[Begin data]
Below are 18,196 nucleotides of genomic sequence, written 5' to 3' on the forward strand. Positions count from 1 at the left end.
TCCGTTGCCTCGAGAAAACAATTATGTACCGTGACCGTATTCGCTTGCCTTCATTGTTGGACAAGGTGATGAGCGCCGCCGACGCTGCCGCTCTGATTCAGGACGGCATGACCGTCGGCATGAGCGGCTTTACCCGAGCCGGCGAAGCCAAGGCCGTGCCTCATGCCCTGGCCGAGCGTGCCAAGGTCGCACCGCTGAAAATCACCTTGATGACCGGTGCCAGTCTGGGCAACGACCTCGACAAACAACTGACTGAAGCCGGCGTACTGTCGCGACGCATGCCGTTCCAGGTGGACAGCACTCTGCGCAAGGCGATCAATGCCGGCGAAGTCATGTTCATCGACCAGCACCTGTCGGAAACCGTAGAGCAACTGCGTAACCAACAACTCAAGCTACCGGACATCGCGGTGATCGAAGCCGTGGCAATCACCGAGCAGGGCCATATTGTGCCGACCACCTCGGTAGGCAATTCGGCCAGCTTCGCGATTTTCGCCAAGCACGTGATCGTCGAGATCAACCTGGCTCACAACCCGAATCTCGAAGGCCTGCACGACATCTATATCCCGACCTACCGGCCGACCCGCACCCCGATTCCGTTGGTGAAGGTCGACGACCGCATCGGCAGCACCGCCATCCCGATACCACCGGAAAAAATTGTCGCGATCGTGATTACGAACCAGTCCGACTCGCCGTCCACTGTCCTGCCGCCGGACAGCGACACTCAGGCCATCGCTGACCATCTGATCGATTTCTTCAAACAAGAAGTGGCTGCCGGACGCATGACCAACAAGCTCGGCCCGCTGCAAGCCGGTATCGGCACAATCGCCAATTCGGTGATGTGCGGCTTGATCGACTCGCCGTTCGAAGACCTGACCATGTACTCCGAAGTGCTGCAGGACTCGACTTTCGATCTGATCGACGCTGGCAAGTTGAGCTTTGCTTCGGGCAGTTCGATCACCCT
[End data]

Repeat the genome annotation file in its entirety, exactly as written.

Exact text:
Below are 18,196 nucleotides of genomic sequence, written 5' to 3' on the forward strand. Positions count from 1 at the left end.
TCCGTTGCCTCGAGAAAACAATTATGTACCGTGACCGTATTCGCTTGCCTTCATTGTTGGACAAGGTGATGAGCGCCGCCGACGCTGCCGCTCTGATTCAGGACGGCATGACCGTCGGCATGAGCGGCTTTACCCGAGCCGGCGAAGCCAAGGCCGTGCCTCATGCCCTGGCCGAGCGTGCCAAGGTCGCACCGCTGAAAATCACCTTGATGACCGGTGCCAGTCTGGGCAACGACCTCGACAAACAACTGACTGAAGCCGGCGTACTGTCGCGACGCATGCCGTTCCAGGTGGACAGCACTCTGCGCAAGGCGATCAATGCCGGCGAAGTCATGTTCATCGACCAGCACCTGTCGGAAACCGTAGAGCAACTGCGTAACCAACAACTCAAGCTACCGGACATCGCGGTGATCGAAGCCGTGGCAATCACCGAGCAGGGCCATATTGTGCCGACCACCTCGGTAGGCAATTCGGCCAGCTTCGCGATTTTCGCCAAGCACGTGATCGTCGAGATCAACCTGGCTCACAACCCGAATCTCGAAGGCCTGCACGACATCTATATCCCGACCTACCGGCCGACCCGCACCCCGATTCCGTTGGTGAAGGTCGACGACCGCATCGGCAGCACCGCCATCCCGATACCACCGGAAAAAATTGTCGCGATCGTGATTACGAACCAGTCCGACTCGCCGTCCACTGTCCTGCCGCCGGACAGCGACACTCAGGCCATCGCTGACCATCTGATCGATTTCTTCAAACAAGAAGTGGCTGCCGGACGCATGACCAACAAGCTCGGCCCGCTGCAAGCCGGTATCGGCACAATCGCCAATTCGGTGATGTGCGGCTTGATCGACTCGCCGTTCGAAGACCTGACCATGTACTCCGAAGTGCTGCAGGACTCGACTTTCGATCTGATCGACGCTGGCAAGTTGAGCTTTGCTTCGGGCAGTTCGATCACCCT